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Although the economic depression of 1857–1858 put a temporary damper on the slavery debate, the radical abolitionist John Brown quickly revived it with another violent incident. On October 16, 1859, Brown—the infamous Free-Soiler who had killed five proslavery men at the Pottawatomie Massacre in Kansas in 1856—stormed an arsenal at Harpers Ferry, Virginia (present-day West Virginia), with twenty other men. He hoped the raid would prompt slaves throughout Virginia and the South to rise up against their masters.
Strangely, though, the fanatical Brown had never informed the slaves of his plan, so no uprising took place, and Brown and his men found themselves cornered inside the arsenal. A long standoff ended with half the raiders dead and the rest, including Brown, captured. After a speedy trial, Brown was convicted of treason and hanged. Before his death, he announced that he would gladly die if his death brought the nation closer to justice.
Brown’s execution was met with cheers in the South and wails in the North. His raid had touched on Southerners’ deepest fear that their slaves would one day rise up against them, and many in the South viewed him as a criminal and a traitor of the worst kind. Most Northerners, however, saw Brown as a martyr, especially after he so boldly denounced slavery with his final words.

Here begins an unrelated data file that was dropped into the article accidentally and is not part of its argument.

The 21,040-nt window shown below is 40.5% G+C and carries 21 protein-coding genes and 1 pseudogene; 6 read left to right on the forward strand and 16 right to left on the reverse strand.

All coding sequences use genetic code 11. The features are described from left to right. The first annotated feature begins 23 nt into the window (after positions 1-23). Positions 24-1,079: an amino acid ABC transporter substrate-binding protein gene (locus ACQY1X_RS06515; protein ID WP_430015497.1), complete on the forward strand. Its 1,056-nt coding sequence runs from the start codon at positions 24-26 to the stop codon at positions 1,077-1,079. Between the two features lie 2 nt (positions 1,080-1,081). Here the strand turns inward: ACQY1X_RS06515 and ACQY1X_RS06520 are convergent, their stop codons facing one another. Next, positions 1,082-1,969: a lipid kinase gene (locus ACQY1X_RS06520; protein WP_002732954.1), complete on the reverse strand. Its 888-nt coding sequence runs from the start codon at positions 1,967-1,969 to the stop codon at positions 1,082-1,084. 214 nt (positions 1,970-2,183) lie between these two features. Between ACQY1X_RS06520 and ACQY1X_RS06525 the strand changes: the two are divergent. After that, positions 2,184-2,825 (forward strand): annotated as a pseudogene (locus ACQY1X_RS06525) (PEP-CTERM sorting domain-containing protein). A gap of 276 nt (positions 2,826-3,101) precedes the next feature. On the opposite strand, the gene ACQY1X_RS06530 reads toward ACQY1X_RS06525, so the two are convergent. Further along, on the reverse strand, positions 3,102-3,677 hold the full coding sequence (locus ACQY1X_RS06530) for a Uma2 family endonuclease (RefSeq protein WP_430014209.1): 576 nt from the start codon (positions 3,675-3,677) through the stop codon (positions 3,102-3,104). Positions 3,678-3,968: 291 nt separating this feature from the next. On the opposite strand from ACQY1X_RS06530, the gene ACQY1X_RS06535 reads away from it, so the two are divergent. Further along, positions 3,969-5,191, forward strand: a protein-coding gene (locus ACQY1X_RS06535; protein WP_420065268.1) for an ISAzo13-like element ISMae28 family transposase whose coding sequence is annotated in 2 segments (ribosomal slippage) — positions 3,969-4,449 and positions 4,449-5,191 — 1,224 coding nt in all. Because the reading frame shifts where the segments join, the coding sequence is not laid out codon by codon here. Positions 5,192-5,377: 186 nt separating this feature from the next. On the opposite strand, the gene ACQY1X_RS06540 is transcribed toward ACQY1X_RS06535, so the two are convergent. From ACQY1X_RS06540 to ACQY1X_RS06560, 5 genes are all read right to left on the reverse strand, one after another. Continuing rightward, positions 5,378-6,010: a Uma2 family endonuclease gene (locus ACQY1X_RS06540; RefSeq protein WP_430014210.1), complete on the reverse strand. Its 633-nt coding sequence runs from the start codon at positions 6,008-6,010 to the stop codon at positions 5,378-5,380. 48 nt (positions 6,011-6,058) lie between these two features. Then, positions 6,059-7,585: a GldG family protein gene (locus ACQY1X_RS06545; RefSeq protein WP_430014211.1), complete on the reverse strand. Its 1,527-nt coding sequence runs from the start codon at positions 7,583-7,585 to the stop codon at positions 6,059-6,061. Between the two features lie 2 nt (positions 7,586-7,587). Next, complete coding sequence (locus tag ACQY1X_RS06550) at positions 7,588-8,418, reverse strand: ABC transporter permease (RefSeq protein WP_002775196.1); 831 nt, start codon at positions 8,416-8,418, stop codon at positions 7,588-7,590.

Amid this tense atmosphere, the nation’s political parties convened to select their respective candidates for the presidential election of 1860. Democrats gathered in Charleston, South Carolina, but were bitterly deadlocked on whom to nominate. Though Stephen Douglas was the party favorite, no Southern Democrat would vote for him after he had rejected the Lecompton Constitution in 1858. Unable to compromise, the party split: Northern Democrats returned home and nominated Douglas, while Southern Democrats chose proslavery Vice President John C. Breckinridge from Kentucky.
The Republicans also had trouble choosing a candidate. Senator William Seward from New York was the most popular choice but also the riskiest because of his hard-line antislavery stance. Moreover, the Republicans knew they needed a candidate who could win both the Northeast and the contested Northwest (now called the Midwest), where the Democrats had a strong foothold.
As a result, the Republicans settled on the lanky Abraham Lincoln from Illinois, who had a reputation in the North for being a moderate and a Unionist. Nonetheless, a small faction of Republicans saw Lincoln as too much of an abolitionist and instead nominated Tennessean John Bell under the banner of the proslavery Constitutional Union Party.
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